Interacting manually with the GPIO pins
Scala comes with a REPL (Read Evaluate Print Loop). It can be seen as a Scala console...
It executes the Scala command you enter from the keybord, dynamically, without having to compile or anything. You type, it runs.
For example, you setup the following components:
And from a Terminal running on the Raspberry PI, you can drive the leds plugged on the breadboard.
$> sudo scala Welcome to Scala 2.11.8 (Java HotSpot(TM) 64-Bit Server VM, Java 1.8.0_92). Type in expressions for evaluation. Or try :help. scala> :load gpio.sc Added '/opt/pi4j/lib/pi4j-core.jar' to classpath. import com.pi4j.io.gpio._ warning: there was one feature warning; re-run with -feature for details gpio: com.pi4j.io.gpio.GpioController = com.pi4j.io.gpio.impl.GpioControllerImpl@9f73a2 pin00: com.pi4j.io.gpio.GpioPinDigitalOutput = "RedLed" <GPIO 0> pin02: com.pi4j.io.gpio.GpioPinDigitalOutput = "GreenLed" <GPIO 2> Blinking red fast... Blinking green fast... Blinking red & green fast... res19: java.util.concurrent.Future[_] = null res20: java.util.concurrent.Future[_] = null res22: java.util.concurrent.Future[_] = java.util.concurrent.ScheduledThreadPoolExecutor$ScheduledFutureTask@a70627 res24: java.util.concurrent.Future[_] = java.util.concurrent.ScheduledThreadPoolExecutor$ScheduledFutureTask@1e59f28 scala> :quit $>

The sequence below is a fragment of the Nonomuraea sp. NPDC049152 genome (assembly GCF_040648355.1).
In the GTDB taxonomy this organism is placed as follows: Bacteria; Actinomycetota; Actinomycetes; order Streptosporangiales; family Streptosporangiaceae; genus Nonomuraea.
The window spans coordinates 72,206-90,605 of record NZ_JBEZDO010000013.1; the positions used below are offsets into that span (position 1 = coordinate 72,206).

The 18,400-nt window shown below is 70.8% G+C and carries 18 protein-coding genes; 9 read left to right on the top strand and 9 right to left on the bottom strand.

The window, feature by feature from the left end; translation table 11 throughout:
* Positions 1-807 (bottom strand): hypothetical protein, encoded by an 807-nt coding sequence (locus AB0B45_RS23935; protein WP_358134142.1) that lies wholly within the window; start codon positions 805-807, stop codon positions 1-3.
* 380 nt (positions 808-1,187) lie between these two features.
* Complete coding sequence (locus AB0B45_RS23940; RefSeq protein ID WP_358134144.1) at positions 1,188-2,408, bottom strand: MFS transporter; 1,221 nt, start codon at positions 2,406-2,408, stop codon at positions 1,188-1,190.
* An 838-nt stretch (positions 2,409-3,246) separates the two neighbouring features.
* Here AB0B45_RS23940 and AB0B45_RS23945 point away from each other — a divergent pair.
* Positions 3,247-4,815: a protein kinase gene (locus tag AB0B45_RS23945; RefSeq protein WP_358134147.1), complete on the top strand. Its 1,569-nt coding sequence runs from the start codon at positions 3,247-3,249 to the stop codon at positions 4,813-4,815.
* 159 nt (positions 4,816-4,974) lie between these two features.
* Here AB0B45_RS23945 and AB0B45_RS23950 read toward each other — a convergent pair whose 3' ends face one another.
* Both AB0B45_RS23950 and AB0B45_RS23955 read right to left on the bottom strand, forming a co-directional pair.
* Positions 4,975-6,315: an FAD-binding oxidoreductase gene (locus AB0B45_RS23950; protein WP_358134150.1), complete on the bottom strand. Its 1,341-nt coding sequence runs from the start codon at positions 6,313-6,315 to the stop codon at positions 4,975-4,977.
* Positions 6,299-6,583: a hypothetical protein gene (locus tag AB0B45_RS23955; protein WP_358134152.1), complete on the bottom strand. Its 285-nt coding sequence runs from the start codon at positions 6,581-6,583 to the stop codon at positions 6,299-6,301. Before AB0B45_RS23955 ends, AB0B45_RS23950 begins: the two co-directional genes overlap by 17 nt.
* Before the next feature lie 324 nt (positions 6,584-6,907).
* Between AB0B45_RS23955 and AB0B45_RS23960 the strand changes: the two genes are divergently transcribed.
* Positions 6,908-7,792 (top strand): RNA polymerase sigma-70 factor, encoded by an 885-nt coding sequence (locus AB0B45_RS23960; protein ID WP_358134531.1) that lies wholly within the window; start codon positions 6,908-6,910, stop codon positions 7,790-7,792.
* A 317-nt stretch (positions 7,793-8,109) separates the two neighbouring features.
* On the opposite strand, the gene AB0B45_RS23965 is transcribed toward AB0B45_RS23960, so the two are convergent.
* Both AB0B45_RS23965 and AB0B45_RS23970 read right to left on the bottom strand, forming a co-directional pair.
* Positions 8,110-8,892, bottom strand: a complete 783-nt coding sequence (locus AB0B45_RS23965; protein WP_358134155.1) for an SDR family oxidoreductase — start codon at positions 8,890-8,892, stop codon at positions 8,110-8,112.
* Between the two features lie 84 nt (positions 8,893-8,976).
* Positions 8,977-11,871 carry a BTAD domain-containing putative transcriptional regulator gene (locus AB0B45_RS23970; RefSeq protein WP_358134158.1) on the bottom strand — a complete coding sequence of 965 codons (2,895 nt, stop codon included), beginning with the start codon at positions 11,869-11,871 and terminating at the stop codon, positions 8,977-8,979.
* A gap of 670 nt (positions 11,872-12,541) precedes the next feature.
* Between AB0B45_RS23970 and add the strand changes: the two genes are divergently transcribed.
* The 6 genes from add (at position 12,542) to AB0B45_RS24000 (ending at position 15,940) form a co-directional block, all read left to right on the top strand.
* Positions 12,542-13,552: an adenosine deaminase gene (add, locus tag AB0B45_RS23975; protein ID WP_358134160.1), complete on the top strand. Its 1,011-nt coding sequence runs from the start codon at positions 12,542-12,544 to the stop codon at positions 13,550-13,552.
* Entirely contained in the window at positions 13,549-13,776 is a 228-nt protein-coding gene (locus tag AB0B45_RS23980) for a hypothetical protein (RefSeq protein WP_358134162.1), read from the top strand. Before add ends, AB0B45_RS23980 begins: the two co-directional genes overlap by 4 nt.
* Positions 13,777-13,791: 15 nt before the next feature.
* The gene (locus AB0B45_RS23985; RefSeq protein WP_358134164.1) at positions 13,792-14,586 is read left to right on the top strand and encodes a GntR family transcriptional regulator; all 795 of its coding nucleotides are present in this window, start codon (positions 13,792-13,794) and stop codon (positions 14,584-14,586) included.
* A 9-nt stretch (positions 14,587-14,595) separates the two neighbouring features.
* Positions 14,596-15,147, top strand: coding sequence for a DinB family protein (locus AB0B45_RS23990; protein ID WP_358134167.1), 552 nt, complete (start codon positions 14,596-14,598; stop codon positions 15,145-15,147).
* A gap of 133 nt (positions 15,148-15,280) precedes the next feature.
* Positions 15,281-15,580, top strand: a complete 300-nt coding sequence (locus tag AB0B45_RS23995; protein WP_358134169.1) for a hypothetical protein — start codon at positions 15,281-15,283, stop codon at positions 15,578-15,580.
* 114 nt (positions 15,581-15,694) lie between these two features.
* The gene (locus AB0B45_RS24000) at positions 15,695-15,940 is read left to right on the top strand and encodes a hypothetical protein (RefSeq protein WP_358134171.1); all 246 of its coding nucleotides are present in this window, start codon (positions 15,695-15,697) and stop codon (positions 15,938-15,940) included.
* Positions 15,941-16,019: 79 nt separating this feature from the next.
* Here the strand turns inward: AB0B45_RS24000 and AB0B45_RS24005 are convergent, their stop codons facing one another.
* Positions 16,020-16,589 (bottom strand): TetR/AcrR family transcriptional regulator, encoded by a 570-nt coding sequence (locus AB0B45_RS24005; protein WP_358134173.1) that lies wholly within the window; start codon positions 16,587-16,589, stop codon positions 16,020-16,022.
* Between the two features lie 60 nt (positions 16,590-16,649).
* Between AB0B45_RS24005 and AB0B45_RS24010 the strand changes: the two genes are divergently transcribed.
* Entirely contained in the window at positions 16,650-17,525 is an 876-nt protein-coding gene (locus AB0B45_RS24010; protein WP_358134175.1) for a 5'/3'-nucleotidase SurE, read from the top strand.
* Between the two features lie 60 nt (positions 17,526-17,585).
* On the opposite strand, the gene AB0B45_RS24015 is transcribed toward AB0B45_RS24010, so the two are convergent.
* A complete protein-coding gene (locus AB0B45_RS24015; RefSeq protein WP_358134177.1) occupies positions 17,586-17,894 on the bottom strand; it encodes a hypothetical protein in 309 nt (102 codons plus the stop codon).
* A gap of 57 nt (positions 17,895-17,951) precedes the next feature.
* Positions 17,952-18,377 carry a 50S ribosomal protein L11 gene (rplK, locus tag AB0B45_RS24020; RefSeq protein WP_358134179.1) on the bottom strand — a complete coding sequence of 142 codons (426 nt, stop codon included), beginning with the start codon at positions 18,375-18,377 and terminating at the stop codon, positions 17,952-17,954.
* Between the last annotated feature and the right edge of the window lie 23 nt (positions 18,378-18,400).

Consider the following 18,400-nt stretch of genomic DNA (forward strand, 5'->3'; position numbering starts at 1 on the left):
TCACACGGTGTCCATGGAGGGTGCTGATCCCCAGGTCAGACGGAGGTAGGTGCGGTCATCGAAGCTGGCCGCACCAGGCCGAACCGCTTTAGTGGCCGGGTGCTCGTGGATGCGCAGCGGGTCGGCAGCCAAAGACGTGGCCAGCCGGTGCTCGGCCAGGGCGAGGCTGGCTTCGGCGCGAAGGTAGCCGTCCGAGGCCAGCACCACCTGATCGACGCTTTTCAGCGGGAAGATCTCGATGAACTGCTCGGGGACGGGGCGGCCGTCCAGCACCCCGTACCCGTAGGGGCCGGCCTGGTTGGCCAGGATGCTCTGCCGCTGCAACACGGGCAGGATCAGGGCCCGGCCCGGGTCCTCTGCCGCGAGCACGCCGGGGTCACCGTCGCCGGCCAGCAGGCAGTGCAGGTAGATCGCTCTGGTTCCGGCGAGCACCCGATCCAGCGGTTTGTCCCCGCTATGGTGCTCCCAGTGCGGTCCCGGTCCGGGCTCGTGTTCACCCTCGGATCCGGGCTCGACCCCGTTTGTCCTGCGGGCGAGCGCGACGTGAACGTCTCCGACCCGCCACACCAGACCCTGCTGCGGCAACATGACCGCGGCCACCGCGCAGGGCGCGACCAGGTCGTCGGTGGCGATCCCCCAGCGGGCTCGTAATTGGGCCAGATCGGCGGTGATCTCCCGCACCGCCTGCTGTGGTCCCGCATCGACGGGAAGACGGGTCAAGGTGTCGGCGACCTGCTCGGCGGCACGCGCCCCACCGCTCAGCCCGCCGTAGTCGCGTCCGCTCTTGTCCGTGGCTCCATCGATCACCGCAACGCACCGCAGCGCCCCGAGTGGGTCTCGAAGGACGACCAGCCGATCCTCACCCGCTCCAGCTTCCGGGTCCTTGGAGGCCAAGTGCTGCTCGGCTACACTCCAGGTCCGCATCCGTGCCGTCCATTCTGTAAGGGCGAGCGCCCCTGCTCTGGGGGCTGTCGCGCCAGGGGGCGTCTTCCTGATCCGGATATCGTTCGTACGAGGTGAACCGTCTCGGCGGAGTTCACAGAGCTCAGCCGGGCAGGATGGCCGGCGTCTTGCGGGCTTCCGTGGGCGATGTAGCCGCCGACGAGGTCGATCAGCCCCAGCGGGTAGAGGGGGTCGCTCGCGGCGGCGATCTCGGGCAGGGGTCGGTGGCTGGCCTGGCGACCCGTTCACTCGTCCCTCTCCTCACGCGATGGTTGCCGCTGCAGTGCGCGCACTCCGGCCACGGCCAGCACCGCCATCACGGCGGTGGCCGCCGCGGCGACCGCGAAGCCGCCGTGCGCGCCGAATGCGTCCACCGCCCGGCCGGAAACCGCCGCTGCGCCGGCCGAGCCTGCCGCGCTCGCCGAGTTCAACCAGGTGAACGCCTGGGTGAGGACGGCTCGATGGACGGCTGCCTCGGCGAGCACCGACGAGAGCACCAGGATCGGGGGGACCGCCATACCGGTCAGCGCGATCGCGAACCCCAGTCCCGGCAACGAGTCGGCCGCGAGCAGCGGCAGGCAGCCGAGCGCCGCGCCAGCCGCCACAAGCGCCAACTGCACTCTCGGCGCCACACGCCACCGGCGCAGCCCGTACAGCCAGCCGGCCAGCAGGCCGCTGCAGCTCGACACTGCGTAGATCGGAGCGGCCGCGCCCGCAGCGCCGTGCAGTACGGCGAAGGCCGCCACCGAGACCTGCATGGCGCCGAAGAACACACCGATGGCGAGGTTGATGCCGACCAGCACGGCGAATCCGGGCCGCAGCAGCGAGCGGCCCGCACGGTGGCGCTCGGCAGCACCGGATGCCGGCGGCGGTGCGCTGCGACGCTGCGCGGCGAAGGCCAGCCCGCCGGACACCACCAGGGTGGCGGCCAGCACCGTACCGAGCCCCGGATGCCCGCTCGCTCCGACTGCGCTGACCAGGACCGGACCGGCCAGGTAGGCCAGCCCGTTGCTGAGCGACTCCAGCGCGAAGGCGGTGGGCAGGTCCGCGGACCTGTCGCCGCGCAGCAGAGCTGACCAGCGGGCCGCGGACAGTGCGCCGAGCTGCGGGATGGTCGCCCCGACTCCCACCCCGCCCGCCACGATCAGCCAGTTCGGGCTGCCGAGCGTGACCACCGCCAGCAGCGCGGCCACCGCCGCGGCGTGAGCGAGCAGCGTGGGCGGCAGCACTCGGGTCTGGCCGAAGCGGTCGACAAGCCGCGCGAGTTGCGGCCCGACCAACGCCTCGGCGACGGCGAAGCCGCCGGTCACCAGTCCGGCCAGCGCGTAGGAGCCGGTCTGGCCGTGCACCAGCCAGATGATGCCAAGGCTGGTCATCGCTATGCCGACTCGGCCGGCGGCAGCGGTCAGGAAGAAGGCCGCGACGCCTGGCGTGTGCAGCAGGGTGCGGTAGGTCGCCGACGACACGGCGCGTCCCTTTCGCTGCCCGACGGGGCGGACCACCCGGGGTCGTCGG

The script above loads an
sc file. Those are called
scala worksheets, or
scala scripts (hence the
You can type the exact same statements they contain directly in the REPL.
The script named
gpio.sc is part of this repo.
The worksheet is a commodity, it allows you to replay the work you've already done.
As seen above, you exit the REPL by typing